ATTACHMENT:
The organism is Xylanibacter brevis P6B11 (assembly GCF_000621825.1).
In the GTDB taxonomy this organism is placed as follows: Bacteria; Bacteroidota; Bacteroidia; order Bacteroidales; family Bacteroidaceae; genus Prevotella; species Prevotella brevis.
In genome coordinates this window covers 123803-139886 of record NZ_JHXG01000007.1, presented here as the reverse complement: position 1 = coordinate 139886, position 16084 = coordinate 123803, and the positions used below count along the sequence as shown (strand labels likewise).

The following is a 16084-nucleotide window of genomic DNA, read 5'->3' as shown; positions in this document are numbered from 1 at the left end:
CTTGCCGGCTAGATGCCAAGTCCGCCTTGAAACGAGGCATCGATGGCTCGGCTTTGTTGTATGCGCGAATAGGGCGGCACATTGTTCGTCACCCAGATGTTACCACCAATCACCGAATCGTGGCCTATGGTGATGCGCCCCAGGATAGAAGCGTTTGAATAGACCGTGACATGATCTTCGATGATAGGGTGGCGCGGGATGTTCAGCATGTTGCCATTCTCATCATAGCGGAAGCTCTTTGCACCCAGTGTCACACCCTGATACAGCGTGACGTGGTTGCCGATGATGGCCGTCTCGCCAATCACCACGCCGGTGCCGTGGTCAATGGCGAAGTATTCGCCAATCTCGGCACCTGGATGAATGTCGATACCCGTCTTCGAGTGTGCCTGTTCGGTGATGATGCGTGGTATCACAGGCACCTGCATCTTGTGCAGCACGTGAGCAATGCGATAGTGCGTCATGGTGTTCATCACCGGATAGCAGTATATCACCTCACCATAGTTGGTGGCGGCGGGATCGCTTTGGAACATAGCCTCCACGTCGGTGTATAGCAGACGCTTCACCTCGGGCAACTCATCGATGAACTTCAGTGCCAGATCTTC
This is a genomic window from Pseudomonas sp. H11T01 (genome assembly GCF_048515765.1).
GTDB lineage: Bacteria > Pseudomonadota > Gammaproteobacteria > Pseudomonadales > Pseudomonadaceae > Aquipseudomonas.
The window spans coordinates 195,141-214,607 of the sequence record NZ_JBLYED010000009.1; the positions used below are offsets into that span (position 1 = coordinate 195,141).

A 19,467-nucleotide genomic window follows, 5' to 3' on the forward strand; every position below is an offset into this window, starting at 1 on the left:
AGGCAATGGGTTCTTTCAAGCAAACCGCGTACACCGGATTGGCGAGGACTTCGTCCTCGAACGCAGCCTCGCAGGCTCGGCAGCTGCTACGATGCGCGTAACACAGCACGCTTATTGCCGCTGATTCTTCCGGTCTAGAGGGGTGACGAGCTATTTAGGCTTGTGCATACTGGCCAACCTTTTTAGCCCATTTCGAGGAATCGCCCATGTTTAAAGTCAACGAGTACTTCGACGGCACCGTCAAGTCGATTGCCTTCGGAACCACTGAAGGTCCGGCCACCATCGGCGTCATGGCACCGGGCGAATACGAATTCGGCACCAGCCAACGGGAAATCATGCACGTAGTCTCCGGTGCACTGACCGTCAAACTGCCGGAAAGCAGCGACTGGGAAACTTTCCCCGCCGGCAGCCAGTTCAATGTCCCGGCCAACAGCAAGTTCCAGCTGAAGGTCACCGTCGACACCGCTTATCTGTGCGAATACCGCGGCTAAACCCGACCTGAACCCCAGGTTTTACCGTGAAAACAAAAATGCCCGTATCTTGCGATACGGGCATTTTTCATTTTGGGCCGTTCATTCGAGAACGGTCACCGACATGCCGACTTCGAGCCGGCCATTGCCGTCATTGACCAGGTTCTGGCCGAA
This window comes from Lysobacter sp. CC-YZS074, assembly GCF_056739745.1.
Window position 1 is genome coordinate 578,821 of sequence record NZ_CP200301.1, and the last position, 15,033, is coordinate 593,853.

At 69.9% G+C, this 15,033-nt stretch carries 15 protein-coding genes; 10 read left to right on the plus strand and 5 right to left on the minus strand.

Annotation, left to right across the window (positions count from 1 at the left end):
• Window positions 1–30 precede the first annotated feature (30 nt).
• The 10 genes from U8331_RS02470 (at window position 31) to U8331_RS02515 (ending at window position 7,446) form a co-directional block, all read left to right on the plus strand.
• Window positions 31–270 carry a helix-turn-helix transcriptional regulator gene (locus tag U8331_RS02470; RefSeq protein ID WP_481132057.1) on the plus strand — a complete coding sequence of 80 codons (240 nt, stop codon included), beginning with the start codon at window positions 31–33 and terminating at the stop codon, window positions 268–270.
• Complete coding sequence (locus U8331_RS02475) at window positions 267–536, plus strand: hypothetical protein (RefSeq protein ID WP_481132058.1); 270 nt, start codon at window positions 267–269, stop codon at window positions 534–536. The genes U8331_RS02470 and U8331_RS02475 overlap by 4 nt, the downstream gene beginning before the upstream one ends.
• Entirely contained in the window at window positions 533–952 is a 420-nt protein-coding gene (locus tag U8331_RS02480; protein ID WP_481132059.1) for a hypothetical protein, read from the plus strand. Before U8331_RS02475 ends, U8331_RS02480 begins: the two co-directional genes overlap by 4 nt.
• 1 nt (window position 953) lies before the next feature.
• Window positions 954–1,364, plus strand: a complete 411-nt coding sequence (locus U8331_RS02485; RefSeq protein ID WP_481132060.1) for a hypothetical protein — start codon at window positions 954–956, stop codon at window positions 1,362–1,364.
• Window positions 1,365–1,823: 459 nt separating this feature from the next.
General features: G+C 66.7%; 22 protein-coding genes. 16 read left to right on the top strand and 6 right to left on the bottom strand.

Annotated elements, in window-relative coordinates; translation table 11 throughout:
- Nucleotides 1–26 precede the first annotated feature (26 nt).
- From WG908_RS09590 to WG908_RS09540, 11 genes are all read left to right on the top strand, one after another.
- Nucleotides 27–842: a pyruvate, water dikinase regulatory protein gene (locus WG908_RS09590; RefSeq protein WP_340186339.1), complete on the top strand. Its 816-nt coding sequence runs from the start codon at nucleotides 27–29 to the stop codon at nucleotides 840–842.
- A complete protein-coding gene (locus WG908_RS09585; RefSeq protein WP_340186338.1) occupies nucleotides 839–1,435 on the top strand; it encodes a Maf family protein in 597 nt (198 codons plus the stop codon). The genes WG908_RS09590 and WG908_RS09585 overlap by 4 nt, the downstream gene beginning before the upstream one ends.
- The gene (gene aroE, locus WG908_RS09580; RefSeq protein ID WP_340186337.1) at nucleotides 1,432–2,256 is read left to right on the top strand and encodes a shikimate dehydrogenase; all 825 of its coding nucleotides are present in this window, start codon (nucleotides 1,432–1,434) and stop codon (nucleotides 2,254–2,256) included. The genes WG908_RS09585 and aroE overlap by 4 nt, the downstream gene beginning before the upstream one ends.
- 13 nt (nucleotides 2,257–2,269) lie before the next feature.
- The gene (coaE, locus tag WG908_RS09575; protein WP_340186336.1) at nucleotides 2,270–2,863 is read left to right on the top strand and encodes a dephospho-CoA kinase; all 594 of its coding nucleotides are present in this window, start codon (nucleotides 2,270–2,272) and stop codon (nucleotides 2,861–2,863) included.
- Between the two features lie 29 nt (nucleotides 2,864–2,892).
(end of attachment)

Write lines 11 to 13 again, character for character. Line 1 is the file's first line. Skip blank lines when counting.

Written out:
This window comes from Lysobacter sp. CC-YZS074, assembly GCF_056739745.1.
Window position 1 is genome coordinate 578,821 of sequence record NZ_CP200301.1, and the last position, 15,033, is coordinate 593,853.

At 69.9% G+C, this 15,033-nt stretch carries 15 protein-coding genes; 10 read left to right on the plus strand and 5 right to left on the minus strand.